TotalEnergies has reported a net income of $16bn in 2021, compared to a net loss of $7.2bn in the year prior.
The French oil major’s full-year adjusted net income in 2021 stood at $18.1bn, an increase from $4.05bn in 2020.
The firm’s profits are attributed to the rebound in commodity prices.
For the fourth quarter that ended 31 December, the company’s net income was $5.83bn, against $891m in the same quarter during the previous year. The adjusted net income for the recent quarter was $6.82bn, against $1.3bn in Q4 2020.
The firm generated more than $15.8bn in net cash flow for the period that ended on 31 December 2021.
TotalEnergies CEO Patrick Pouyanné said: “In the fourth quarter, oil prices continued to rise, up 9% compared to the previous quarter while gas prices in Europe and Asia, driven by increasing demand, hit all-time highs above $30/Mbtu, and sent European power prices to record levels.
“In this context, TotalEnergies’ multi-energy model demonstrated its ability to take full advantage of the very favourable environment, particularly in the LNG and electricity sectors, with adjusted net income of $6.8 billion, and cash flow (DACF) of $9.8 billion.”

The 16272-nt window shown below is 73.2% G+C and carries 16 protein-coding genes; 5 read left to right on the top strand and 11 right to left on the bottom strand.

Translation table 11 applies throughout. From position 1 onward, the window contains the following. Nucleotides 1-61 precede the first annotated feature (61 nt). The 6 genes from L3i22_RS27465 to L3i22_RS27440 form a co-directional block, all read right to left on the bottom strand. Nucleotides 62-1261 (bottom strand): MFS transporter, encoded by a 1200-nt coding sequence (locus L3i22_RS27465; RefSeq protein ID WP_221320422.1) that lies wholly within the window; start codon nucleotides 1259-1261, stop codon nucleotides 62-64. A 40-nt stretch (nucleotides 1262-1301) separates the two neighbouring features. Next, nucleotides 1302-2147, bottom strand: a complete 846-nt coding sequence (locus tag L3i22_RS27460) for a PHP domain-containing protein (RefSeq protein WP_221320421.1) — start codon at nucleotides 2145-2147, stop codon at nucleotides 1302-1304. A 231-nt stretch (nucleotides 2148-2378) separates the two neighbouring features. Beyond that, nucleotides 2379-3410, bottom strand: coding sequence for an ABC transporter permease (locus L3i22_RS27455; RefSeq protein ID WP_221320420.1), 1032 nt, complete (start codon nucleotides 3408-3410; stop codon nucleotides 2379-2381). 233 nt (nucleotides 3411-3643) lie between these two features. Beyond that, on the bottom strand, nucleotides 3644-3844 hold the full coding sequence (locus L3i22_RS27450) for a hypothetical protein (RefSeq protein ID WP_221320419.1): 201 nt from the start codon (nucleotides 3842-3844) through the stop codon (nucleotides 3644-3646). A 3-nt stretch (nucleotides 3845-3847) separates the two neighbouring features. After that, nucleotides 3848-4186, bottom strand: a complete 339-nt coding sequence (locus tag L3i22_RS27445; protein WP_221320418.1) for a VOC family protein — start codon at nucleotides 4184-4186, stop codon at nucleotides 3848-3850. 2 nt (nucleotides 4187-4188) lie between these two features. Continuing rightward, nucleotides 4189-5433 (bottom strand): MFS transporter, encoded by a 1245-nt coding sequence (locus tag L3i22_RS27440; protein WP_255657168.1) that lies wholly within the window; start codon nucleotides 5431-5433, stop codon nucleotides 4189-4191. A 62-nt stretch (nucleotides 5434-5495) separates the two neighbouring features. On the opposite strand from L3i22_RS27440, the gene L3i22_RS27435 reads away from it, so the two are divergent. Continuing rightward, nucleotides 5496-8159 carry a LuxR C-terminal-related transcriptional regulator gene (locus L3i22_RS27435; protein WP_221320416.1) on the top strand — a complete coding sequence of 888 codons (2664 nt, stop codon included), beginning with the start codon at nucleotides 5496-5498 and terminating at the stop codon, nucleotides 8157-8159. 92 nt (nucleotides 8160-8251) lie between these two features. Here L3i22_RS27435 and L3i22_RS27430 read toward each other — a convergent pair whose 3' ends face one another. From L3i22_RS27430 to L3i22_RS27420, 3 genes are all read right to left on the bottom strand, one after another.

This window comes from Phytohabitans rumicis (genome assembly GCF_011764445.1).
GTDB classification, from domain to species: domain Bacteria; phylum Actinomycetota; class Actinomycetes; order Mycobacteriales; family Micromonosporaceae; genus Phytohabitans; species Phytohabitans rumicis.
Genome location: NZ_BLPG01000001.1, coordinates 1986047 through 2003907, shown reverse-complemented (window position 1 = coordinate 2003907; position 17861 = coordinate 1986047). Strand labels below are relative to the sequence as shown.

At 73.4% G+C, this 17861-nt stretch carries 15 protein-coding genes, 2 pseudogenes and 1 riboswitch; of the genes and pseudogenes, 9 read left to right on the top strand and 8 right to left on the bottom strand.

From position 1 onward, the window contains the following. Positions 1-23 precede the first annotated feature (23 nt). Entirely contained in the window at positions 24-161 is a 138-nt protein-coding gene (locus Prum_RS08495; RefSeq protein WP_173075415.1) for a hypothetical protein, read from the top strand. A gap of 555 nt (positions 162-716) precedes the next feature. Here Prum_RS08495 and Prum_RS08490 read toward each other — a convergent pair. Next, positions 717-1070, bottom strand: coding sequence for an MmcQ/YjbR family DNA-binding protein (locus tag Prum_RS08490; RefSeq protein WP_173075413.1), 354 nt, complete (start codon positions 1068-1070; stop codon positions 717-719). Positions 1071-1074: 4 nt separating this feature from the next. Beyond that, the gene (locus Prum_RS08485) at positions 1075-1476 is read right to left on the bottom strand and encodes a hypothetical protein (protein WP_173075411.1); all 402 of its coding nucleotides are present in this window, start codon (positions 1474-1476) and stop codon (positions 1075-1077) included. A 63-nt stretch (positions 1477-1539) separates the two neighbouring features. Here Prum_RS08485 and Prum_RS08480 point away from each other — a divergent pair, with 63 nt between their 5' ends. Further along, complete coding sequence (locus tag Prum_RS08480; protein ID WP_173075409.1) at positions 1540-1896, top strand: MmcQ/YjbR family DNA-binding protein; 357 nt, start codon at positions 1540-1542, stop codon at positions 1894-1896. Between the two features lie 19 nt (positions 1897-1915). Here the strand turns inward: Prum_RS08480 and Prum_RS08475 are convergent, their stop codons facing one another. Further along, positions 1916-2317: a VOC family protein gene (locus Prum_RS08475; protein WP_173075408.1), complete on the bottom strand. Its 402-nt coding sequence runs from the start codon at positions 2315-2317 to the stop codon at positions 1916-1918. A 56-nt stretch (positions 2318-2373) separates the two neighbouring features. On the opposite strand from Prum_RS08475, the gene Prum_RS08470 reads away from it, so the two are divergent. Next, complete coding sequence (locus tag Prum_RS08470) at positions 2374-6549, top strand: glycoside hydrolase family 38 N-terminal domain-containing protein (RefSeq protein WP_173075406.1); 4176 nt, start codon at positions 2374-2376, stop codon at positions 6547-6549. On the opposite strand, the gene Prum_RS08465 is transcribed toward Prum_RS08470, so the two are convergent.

For the full year, the company reported adjusted EBITDA of $42.3bn, and $14.3bn in the fourth quarter.
Net debt was reduced to $20.8bn by the end of last year, from $29.3bn at the end of 2020.
The French oil major is planning to buy back shares, worth $2bn, in the first half of 2022.
The firm announced a final dividend of $0.75 (€0.66) per share, taking the total for the year to $3 (€2.64) per share.
In 2022, the company announced a 5% increase in interim dividends, and net investments of $14bn to $15bn, including $3.5bn for renewables and electricity projects.
In a separate announcement, TotalEnergies, through its affiliate TotalEnergies E&P USA, is set to withdraw from the North Platte deepwater project, in the Gulf of Mexico.
The decision comes as the firm intends to pursue better opportunities to allocate capital to within its global portfolio.
TotalEnergies held a 60% operatorship stake in the North Platte project. The remaining stake is held by Equinor.
Earlier this month, the company finalised a deal with Uganda and the CNOOC to develop crude oil reserves.